Sustainable Pace

October 19th, 2020

Less Is More - How Degrowth Will Save The World (Jason Hickel, 2020)

Jason Hickel is an economic anthropologist originally from Swaziland, who has previously written about social injustice in "The Divide" (2017). In this book, "Less Is More", he argues that capitalism is systemically designed to destroy human civilization on the planet, and a paradigm shift is needed to avoid this. The book contains of two parts, "More Is Less", and "Less Is More".

Sustainable Pace

More Is Less


In this first part, Hickel explores the origins of capitalism and its consequences for today's world.

He says that the distinguishing feature of Capitalism is requiring growth to keep it going. The need for growth comes from replacing use-value by exchange-value: Goods are not produced in order to satisfy needs, but to create a profit. There is never a state of "enough" by this definition. Hickel describes a process that is more than 500 years in the making, roughly starting with enclosure. With access to land being restricted, those who owned it didn't farm it in order to satisfy a need, but to turn a profit.

As compound profits describe an exponential curve, there comes a time when profits are no longer made easily, and "fixes" are needed. Hickel mentions serfdom, colonisation, slave trade or the western expansion of the United States. These "fixes" are always violent and exploitative, and become more intense as finite resources are depleted. In the end, it's only a minority who profits from this system, we are now at a point where a handful of individuals own more than billions of the poorest people.


All this is powered by a mindset that separates humans from nature - humans are in a way special, divine and god-like, while nature is merely the backdrop, the scenery in which human life plays out. This mindset was later articulated in the age of enlightenment by Descartes' "I think therefore I am". In this dualist mindset, nature is merely an object, something to be dominated, tamed and exploited. This is radically different from the animism of indigenous people, who attribute a soul to rivers, mountains, trees and animals.


The increasing exploitation of nature consumes lots of "raw materials", and destabilizes ecosystems, ultimately bringing them to tipping points where radical shifts make human life on earth extremely difficult. Hickel describes several critical tipping points, of which a few have already been passed.

Also, Hickel explains how the Paris Agreement on Climate Change relies on future emissions being compensated by technologies that are not really available, and ultimately not scalable (BECCS). And the fact that the global south has to suffer from the consequences of global warming caused by the global north is yet another incarnation of colonisation.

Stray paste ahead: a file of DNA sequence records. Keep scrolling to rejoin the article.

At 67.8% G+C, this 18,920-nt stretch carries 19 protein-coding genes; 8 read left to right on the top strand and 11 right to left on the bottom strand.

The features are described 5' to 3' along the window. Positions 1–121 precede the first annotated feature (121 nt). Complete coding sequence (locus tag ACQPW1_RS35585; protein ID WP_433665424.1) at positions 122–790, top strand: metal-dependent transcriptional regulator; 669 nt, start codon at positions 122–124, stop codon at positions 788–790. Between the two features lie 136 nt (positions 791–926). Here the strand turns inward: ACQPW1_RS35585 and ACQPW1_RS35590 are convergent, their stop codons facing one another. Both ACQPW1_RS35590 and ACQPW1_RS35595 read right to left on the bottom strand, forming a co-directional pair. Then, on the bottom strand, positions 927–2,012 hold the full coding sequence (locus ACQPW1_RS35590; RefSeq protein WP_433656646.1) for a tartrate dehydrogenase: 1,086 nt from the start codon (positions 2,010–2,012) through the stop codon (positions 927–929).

It is a very bleak and depressing outlook indeed, as people are hardly able to influence these developments, as democracies are eroding more and more turning into plutocracies or even dictatorships. It feels like jumping from an aeroplane without a parachute, hoping someone on the ground will figure out a way to land safely.

Less Is More

Hickel argues that growth is not needed for a good life, and he turns towards countries that have a high life-expectancy and happiness index despite having low GDP metrics. There are few things that are important, like getting sanitation, education and public health care right, which would not be that expensive. He says that capitalism at some point causes more "illth" than wealth - stress, depression, pollution, diabetes, obesity and so on.

To get there, it requires an enormous reduction in energy consumption, extraction of raw materials and waste production. Concepts like planned obsolescence in consumer goods need to be eliminated. Advertising needs to be radically cut down. We would need a shift from ownership towards usership, a sharing economy, and a focus on common goods. We would need to stop wasting food. To prevent people from drifting into poverty, job sharing and part-time work would be in order.

Degrowth would also require to radically democratize institutions like the World Bank, the World Trade Organisation or the International Monetary Fund, who at the moment are totally biased towards Northern interests. For a start, debts could be eliminated. The media would also have to allow a real dialogue about these topics - they are now in the hands of the people who profit from the growth paradigm.

All in all, we again need to adopt a mindset of holism - not seeing us as separate from nature, but a part of it, similar to indigenous tribes. Not exploiting nature, but understanding the underlying systems, and only take what is sustainable. Live a life that is slower and more in harmony with the planet.


For me it's not easy being optimistic about the future. Everything seems to be taking a turn for the worse recently. I stopped following the news, it's simply too depressing, and I feel helpless. However, I want to contribute as much as I can to help reverse the current trends.

For a start, I do not own a car, I hardly ever fly, my family lives in a smallish flat, I only spend little on clothing or electronics, I prefer to buy used stuff, and repair broken stuff whenever possible.

I'm fully aware of our privileges, but I think we live a comparatively modest, happy life. And this book has refreshed my energy to not stop there. If you're interested in starting a dialogue on these topics, please contact me.